12. Sec. 11. Where any person hath made, or shall have made, any new invention, discovery, or improvement, on account of which a patent might, by virtue of this or the above mentioned act, be granted to such person as shall die before any patent shall be granted therefor, the right of applying for and obtaining such patent, shall devolve on the legal representatives of such person, in trust for the heirs at law of the deceased, in case he shall have died intestate; but if otherwise, then in trust for his devisees, in as full and ample manner, and under the same conditions, limitations, and restrictions, as the same was held, or might have been claimed or enjoyed, by such person, in his or her life time; and when application for a patent shall be made by such legal representatives, the oath or affirmation, provided in the third section of the before mentioned act, shall be so varied as to be applicable to them.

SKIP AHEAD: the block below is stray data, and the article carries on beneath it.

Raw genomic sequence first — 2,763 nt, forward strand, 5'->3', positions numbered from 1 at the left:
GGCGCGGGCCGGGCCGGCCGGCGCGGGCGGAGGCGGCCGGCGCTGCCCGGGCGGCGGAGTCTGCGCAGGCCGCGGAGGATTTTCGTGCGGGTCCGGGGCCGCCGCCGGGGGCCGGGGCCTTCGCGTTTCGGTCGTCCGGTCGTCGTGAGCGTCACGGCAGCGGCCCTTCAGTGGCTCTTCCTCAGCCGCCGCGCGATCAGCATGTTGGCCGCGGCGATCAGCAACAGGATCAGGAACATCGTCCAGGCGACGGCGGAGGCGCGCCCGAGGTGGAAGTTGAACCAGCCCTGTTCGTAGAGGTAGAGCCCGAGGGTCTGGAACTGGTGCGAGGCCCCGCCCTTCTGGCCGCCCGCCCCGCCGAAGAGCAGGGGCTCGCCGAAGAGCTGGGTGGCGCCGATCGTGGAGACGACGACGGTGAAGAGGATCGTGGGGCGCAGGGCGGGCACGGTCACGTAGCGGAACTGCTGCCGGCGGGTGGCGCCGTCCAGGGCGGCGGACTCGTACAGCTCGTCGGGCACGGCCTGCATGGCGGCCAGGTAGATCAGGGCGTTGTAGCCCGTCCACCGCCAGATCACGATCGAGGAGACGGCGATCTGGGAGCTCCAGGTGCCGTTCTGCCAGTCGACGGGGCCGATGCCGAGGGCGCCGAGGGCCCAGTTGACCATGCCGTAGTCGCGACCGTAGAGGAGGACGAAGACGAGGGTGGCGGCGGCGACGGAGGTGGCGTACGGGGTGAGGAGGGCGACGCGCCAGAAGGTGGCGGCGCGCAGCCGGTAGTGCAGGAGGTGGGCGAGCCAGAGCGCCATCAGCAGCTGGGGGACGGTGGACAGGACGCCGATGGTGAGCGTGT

13. Sec. 111. Where any patent shall be, or shall have been, granted pursuant to this or the above mentioned act, and any person, without the consent of the patentee, his or her executors, ad

(ACT of February 7th, 1815.) ministrators, or assigns, first obtained, in writing, shall make, devise, use, or sell, the thing whereof the exclusive right is secured to the said patentee by such patent, such person, so offending, shall forfeit and pay to the said patentee, his executors, administrators, or assigns, a sum equal to three times the actual damage sustained by such patentee, his executors, administrators, or assigns, from or by reason of such offence, which sum shall and may be recovered, by action on the case, founded on this and the above mentioned act, in the circuit court of the United States having jurisdiction thereof. 14. Sec. iv. [Repeals Sec. v. of the act of February 21, 1793.]